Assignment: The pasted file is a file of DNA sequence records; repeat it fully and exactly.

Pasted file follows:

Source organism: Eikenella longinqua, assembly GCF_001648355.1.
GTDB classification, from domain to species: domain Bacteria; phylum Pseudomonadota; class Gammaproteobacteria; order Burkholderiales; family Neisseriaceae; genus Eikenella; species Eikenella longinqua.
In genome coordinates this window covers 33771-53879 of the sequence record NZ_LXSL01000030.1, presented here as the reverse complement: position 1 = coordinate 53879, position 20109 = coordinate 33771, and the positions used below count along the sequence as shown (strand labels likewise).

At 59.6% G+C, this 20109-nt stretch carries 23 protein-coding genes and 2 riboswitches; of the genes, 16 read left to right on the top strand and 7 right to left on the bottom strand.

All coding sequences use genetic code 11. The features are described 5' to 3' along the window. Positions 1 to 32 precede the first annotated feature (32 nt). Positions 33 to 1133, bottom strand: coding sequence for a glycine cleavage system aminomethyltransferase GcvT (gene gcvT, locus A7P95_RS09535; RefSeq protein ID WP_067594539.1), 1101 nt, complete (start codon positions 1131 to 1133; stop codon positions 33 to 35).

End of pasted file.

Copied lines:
Source organism: Eikenella longinqua, assembly GCF_001648355.1.
GTDB classification, from domain to species: domain Bacteria; phylum Pseudomonadota; class Gammaproteobacteria; order Burkholderiales; family Neisseriaceae; genus Eikenella; species Eikenella longinqua.
In genome coordinates this window covers 33771-53879 of the sequence record NZ_LXSL01000030.1, presented here as the reverse complement: position 1 = coordinate 53879, position 20109 = coordinate 33771, and the positions used below count along the sequence as shown (strand labels likewise).

At 59.6% G+C, this 20109-nt stretch carries 23 protein-coding genes and 2 riboswitches; of the genes, 16 read left to right on the top strand and 7 right to left on the bottom strand.

All coding sequences use genetic code 11. The features are described 5' to 3' along the window. Positions 1 to 32 precede the first annotated feature (32 nt). Positions 33 to 1133, bottom strand: coding sequence for a glycine cleavage system aminomethyltransferase GcvT (gene gcvT, locus A7P95_RS09535; RefSeq protein ID WP_067594539.1), 1101 nt, complete (start codon positions 1131 to 1133; stop codon positions 33 to 35).